How To Define (and Refine) Your Strategy

Paul Weinstein / 6th December 2016 / Comment

digital-marketing-strategy

What is your strategy?

Whether we realize it or not, strategy is all around us.  Yet few of us can articulate exactly what those strategies are. Or why we chose them – or why they chose us.

So what is a strategy? And how do we know we have a strategy, rather than a goal described in fancy terms?

  • It could be the strategy you use for staying in shape.
  • It could be a strategy for managing your email.
  • It might be the strategy you have to get to work on time.
  • Heck, it could be your strategy for your life (I have one of those)

Often, people think they have a strategy, when what they really have is part of a strategy.  It might be a grand goal or an impressive list of tactics, but will typically lack all three elements of strategy.

The first element of a strategy is the definition of a desired end state.  This is your grand ambition, your strategic objective. It’s what you want to be when you grow up (err, next year).

This is what we call the “Ends”

Now, at first that seems easy. You’re thinking, “perfect, our objective is to grow 25% next year.”

But is that realistic? What makes you believe that is achievable? Is there enough market opportunity to support that? Are your competitors weak? Do you have a plan to exploit their weakness?

Or maybe you are small and the market is big enough that 25% growth is there simply if you execute a good plan?

These questions point out the need to uncover other elements of our strategy.

In thinking about how realistic our goals might be, we should consider what we have at our disposal. What assets, skills or resources do we have that can be leveraged to achieve our objectives? For a client, this could include: an engaged consumer base willing to provide user generated content, a witty customer service team that is engaged in social media, or a collection of authoritative domains.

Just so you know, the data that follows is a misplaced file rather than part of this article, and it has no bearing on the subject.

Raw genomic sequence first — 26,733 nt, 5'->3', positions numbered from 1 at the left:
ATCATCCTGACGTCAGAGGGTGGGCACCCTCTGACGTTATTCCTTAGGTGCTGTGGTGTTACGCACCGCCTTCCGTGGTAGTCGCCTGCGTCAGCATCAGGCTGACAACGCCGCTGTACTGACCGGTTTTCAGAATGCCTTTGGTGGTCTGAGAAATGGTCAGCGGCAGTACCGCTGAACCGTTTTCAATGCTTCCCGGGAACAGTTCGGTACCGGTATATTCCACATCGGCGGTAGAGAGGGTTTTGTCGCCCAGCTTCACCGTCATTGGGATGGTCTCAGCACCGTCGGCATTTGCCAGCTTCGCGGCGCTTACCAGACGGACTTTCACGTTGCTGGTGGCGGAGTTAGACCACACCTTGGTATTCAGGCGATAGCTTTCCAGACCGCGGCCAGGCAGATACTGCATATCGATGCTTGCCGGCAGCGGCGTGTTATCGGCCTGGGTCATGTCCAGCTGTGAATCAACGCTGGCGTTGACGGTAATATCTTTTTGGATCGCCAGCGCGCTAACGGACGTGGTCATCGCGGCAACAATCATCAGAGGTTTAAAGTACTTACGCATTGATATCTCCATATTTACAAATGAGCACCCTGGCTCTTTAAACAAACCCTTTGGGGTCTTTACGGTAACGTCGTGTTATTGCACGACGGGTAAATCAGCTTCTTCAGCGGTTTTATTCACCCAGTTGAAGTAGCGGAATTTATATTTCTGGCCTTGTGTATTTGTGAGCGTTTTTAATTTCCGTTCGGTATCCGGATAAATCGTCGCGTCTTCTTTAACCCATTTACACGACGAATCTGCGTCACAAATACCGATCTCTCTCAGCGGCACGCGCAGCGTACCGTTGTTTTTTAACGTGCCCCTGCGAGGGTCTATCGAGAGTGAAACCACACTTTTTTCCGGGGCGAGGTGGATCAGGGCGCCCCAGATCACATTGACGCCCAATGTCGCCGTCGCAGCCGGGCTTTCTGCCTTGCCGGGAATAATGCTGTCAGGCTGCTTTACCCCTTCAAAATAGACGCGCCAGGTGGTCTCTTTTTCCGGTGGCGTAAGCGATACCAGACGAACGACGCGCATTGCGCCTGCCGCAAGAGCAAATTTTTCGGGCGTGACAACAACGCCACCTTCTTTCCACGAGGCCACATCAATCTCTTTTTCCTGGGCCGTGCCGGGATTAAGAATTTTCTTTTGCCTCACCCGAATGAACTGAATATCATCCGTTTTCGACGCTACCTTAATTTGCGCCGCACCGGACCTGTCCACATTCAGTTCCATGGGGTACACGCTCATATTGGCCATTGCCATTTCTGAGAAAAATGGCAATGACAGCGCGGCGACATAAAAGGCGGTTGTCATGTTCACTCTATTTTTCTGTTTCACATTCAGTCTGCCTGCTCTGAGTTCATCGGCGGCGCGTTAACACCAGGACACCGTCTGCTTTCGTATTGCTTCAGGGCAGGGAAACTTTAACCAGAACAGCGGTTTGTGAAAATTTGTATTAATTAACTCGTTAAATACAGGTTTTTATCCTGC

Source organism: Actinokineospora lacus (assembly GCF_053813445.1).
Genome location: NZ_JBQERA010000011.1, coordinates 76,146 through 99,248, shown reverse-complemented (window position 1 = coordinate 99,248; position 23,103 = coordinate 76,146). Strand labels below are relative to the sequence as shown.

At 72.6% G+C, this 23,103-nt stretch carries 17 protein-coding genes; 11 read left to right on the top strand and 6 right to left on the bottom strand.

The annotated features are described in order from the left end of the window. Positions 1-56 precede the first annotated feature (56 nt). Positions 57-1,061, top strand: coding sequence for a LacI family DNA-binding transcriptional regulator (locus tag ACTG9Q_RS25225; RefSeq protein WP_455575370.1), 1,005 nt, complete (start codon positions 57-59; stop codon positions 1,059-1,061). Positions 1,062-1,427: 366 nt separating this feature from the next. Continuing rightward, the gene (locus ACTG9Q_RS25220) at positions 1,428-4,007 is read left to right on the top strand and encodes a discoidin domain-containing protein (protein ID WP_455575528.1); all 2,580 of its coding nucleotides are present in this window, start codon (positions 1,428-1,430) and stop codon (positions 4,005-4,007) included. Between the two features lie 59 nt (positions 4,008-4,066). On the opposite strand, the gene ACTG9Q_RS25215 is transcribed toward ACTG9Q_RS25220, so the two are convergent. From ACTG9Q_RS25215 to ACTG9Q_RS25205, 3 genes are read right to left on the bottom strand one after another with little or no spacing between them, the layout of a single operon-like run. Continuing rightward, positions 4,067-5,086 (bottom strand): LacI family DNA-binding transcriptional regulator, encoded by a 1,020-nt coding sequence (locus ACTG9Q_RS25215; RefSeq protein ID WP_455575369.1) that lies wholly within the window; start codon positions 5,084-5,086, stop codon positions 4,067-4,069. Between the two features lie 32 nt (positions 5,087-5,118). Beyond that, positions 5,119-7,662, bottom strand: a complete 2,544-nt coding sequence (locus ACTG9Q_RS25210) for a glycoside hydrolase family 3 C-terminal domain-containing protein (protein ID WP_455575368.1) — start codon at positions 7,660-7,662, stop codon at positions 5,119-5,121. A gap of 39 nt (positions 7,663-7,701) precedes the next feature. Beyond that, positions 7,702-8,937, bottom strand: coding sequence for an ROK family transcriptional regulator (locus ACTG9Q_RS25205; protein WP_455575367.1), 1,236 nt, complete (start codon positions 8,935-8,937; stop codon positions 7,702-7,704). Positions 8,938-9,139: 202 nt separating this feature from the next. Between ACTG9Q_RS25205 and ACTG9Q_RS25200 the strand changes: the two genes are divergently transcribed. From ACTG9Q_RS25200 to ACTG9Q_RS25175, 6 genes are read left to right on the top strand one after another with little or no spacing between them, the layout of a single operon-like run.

Put another way, what is our reason to believe that we can do this?

The reason to believe is our “Means”

For personal strategies, this might be will-power or a supportive spouse. For a business it might be a strong brand, a big marketing budget or a strategic relationship.

Whatever the means are, they are our point of leverage. They are resources that we can tap into that enable us to multiply our efforts into something greater.

Now that we’ve identified our Ends and have taken stock of our Means, we need to craft the Ways.

What tactics do we intend to employ? How will we leverage the resources available to us in a way that helps us reach our desired End state?

This part of the strategy is the “Ways”

This is where the rubber hits the road. The Ways is our “to-do” list, our action items or campaigns that we’ve planned to leverage our Means.

My life strategy…

Now that we understand the different elements of a strategy, what does that look like in practice?

At the top of the post, I spoke of the strategy I have for my life. Let’s explore that a little.

I have a few strategic objectives for myself, but the one that is most important to me is to celebrate my 50th wedding anniversary. This is my desired end state (though I hope to live long after that!).

The reason I believe we can achieve this: my wife and I have a long, shared history (we met in grade 6), were friends before we dated (we never dated until after college) and have a very similar philosophy about important aspects of life (money, religion, etc). The means for us is the strength and depth of our relationship.

With this strong foundation, there are other things that have to happen for us to celebrate this big milestone. First, I need to live that long. So I need to take care of my health. This means signing up for sufficiently scary athletic events (eg. triathlons) so that I get out of bed and train every day. Second (actually, probably first), I need to continue to nurture my relationship so that, well, we stay married. Each of these are tactics that describe the ways that I plan to achieve my strategic objective.

Why Strategy Matters

“If you don’t know where you are going, any road will take you there.”

Having strategies help focus our efforts on things that matter. They help us cut through the noise and the distractions so that we can spend our time on items that move us closer to our goals.  Without strategies we may wander aimlessly, struggle mightily to no avail or leave our chances to luck.

Strategies show us the way.

By Paul Weinstein